As part of the series of the "Finance Research Seminar", VGSF welcomes Anna Cieslak from the Duke University, Fuqua School of Business to present her research paper.
Common Shocks in Stocks and Bonds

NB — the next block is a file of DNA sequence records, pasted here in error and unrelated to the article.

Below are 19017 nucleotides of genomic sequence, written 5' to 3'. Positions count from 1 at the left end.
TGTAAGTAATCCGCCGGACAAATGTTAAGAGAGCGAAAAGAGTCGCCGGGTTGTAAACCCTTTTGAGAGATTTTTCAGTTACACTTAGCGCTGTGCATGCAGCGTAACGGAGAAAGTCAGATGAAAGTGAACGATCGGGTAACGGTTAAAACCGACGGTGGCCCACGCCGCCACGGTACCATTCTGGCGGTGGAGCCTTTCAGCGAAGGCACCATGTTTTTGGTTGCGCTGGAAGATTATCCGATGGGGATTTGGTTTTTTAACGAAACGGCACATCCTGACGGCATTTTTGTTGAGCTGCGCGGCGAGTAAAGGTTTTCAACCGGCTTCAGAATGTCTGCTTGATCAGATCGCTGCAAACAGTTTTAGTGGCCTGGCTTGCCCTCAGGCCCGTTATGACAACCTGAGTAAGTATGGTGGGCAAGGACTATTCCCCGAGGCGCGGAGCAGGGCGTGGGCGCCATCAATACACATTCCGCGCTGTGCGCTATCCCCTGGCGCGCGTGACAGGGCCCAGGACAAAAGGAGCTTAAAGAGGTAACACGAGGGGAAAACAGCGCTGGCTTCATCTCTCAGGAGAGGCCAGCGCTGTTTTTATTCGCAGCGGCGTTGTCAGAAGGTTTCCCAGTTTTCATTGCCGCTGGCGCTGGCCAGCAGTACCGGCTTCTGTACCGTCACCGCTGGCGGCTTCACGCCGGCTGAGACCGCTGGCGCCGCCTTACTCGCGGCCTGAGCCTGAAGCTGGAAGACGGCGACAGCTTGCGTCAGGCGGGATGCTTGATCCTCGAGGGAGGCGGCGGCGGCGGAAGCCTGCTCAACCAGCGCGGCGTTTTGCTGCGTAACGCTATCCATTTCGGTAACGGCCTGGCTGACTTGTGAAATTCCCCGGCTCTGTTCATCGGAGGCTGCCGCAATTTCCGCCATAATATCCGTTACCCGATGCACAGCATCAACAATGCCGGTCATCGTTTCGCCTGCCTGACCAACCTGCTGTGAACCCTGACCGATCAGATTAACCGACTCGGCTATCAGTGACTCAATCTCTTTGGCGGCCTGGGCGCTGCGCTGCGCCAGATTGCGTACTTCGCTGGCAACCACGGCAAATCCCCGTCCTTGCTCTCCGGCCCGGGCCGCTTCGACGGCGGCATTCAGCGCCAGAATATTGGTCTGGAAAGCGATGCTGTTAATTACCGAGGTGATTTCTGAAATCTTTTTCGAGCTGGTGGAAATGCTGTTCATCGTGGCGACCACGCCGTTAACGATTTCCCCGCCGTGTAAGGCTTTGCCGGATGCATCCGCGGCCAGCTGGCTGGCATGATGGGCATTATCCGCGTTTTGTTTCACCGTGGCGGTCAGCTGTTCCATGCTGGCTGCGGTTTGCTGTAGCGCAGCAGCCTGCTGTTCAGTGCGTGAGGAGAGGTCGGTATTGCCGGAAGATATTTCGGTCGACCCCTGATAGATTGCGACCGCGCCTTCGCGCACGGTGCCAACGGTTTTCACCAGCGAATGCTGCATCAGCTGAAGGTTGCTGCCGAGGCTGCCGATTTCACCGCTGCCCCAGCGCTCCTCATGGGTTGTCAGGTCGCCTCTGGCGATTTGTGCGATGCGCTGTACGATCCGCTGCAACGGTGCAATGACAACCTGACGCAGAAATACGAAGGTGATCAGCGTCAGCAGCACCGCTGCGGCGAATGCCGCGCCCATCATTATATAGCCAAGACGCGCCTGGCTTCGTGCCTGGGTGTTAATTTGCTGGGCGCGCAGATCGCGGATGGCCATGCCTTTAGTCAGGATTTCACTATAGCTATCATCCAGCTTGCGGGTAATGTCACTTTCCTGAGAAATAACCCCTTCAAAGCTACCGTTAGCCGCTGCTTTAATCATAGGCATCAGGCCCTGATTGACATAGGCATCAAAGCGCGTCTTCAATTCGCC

Using variation in the stock market and the Treasury yield curve, we identify shocks to investors’ expectations of monetary policy and economic growth as well as pure risk-premium shocks. We trace out the effects of those shocks day-by-day, and explain the puzzling fact that stocks but not bonds earn high average returns on Federal Open Market Committee (FOMC) announcement days and over the FOMC cycle. About 70% of the average positive stock returns earned over the FOMC cycle stems from the declining premiums, with the remaining 25% explained by accommodating monetary news, and only a small fraction by positive growth news. While Treasury bonds respond strongly to the same shocks, the signs of their responses are ambiguous as bonds hedge the cash-flow risk in stocks. Reductions in the bonds' insurance premium nearly completely offset any gains, making overall bond returns economically small and statistically insignificant. We also document that since the mid-1980s, monetary news accounts for about 40% of the variation in the two-year yield, but less than 10% and 20% of the variation in the ten-year yield and the aggregate stock market, respectively. The results suggest that the Fed has a significant effect on long-duration assets through its ability to affect the risk premiums.